a first deflectable arm mounted to the first end of the shaft, the first deflectable arm having an outer end that extends obliquely away from the central axis;
the distance along the elongated shaft between the outer end of the first deflectable arm and the first end of the shaft being substantially equal to the depth of the cavity formed in the first fence member such that the first end of the shaft and the outer end of the first deflectable arm engage the fence member substantially simultaneously;
a second deflectable arm mounted to the second end of the shaft, the second deflectable arm having an outer end that extends obliquely away from the central axis; the first and second deflectable arms extending toward each other;
the outer ends of the first and second deflectable arms being spaced apart;
a second fence member formed with a cavity and formed with at least a first hole, the shaft extending through the first hole of the second fence member;
the second end of the shaft being disposed in the second fence member; and
the second end of the second deflectable arm engaging the second fence member adjacent the first hole of the second fence member; the connector preventing the first fence member from being pulled away from the second fence member.
24. The fence system as set forth in claim 23, wherein the connector further comprises a central disk disposed on the elongated shaft between the first and second ends, the central disk having a diameter less than the at least first hole formed in the first fence member.
25. The fence system of claim 23, further comprising additional first and second deflectable arms connected to the shaft.
26. A fence system comprising:
a first fence member formed with a cavity therein and formed with at least a first hole, the cavity having a depth adjacent the at least first hole;
a connector having an elongated shaft terminating at first and second ends and defining a central axis between the first and second ends;
a first deflectable arm mounted to the first end of the shaft, the first deflectable arm having an outer end that extends obliquely away from the central axis;
the distance along the elongated shaft between the outer end of the first deflectable arm and the first end of the shaft being substantially equal to the depth of the cavity formed in the first fence member such that the first end of the shaft and the outer end of the first deflectable arm engage the fence member substantially simultaneously;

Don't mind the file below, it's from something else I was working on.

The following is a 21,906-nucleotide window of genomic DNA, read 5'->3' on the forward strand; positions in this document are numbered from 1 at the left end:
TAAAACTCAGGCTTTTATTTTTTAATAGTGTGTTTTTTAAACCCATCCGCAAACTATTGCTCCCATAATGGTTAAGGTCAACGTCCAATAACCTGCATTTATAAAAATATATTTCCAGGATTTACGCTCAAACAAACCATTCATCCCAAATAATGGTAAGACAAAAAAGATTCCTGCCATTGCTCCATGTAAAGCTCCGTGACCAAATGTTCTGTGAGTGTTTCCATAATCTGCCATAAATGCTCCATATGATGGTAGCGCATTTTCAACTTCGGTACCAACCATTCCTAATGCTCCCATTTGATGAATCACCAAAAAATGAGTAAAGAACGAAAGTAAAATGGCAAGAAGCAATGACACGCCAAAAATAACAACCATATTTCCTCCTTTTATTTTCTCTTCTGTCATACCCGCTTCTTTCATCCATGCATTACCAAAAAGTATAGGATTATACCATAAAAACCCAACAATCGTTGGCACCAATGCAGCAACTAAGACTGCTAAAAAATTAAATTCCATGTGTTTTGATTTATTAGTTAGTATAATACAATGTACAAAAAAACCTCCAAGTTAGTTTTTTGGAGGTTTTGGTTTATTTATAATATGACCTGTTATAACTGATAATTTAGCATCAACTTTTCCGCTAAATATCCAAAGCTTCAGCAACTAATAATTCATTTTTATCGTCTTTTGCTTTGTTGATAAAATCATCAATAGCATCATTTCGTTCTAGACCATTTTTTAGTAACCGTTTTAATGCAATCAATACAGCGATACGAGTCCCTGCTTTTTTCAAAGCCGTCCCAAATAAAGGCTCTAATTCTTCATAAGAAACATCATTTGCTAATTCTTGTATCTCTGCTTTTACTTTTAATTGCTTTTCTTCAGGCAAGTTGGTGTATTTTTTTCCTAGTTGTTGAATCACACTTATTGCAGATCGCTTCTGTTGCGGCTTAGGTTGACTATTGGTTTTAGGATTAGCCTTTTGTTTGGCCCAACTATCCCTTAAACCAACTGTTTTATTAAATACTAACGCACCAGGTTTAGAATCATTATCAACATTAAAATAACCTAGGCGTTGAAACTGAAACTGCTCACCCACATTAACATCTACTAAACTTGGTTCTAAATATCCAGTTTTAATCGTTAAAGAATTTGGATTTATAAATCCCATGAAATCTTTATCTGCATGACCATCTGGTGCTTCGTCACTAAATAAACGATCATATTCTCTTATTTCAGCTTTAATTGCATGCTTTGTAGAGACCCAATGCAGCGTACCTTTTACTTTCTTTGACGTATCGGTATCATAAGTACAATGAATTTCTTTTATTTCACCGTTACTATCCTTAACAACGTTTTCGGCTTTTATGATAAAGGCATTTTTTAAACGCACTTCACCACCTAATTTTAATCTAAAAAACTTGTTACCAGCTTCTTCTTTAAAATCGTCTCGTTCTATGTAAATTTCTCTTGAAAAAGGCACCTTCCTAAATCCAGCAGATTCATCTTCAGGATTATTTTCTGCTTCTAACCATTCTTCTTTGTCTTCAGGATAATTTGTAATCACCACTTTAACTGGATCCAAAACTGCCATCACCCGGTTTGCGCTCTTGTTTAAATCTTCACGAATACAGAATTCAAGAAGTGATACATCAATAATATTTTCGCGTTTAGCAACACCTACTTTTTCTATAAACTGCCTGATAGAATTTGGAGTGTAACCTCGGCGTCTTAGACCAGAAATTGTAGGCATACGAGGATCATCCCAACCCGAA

a first deflectable arm mounted to the second end of the shaft, the second deflectable arm having an outer end that extends obliquely away from the central axis; the first and second deflectable arms extending toward each other;
the outer ends of the first and second deflectable arms being spaced apart; and
a first stop connected to the first end of the shaft and a second stop connected to the second end of the shaft.
Description
CROSS REFERENCE TO RELATED APPLICATION

This application is a continuation-in-part of application Ser. No. 08/715,814 filed on Sep. 16, 1996 now abandoned.

BACKGROUND OF THE INVENTION

1. Technical Field

The subject invention is directed to a connector. More particularly, the invention is directed to a connector for connecting hollow fence parts together such as a section of fence having a hollow cross support to a hollow vertical support or post, or hollow individual spindles to the hollow cross supports. Specifically, the invention is related to a connector with a pair of retractable, inward facing butterfly arms at each end of the connector whereby one pair is insertable into each of the hollow fence parts for securing the spindles to the cross supports, and the cross supports to the post by expanding once inserted into each hollow area.

2. Background Information

The use of fences in various forms has been known for thousands of years since the advent of land holding and animal domestication. Specifically, kings have used fences and other walls to secure their kingdoms by preventing entry by outsiders including enemies, while farmers have used fences to contain their livestock within a certain area and prohibit entry of predators into said area.

In more recent times farmers use of fences has continued, while use by others has grown. Residential use of fences, such as by home owners, also continues to grow. A second area of significant growth is by business owners who are desirous of keeping thieves, burglars and vagrants away from their inventory and buildings.

The types of fences used by these various users range from more secure types such as chain-link fences with or without barbed wire add-ons, and wrought iron gates to more decorative types such as cedar lapped fences, and picket fences. The metal fences such as chain-link tend to rust and generally are not aesthetically pleasing. The wood fences tend to need constant maintenance including painting or staining, and eventually replacement of rotted portions. In addition, both types are generally time consuming to build, and require nails, bolts, wire, or other difficult to use, time consuming to install, and difficult to hide fasteners to connect each section of fence to a vertical support.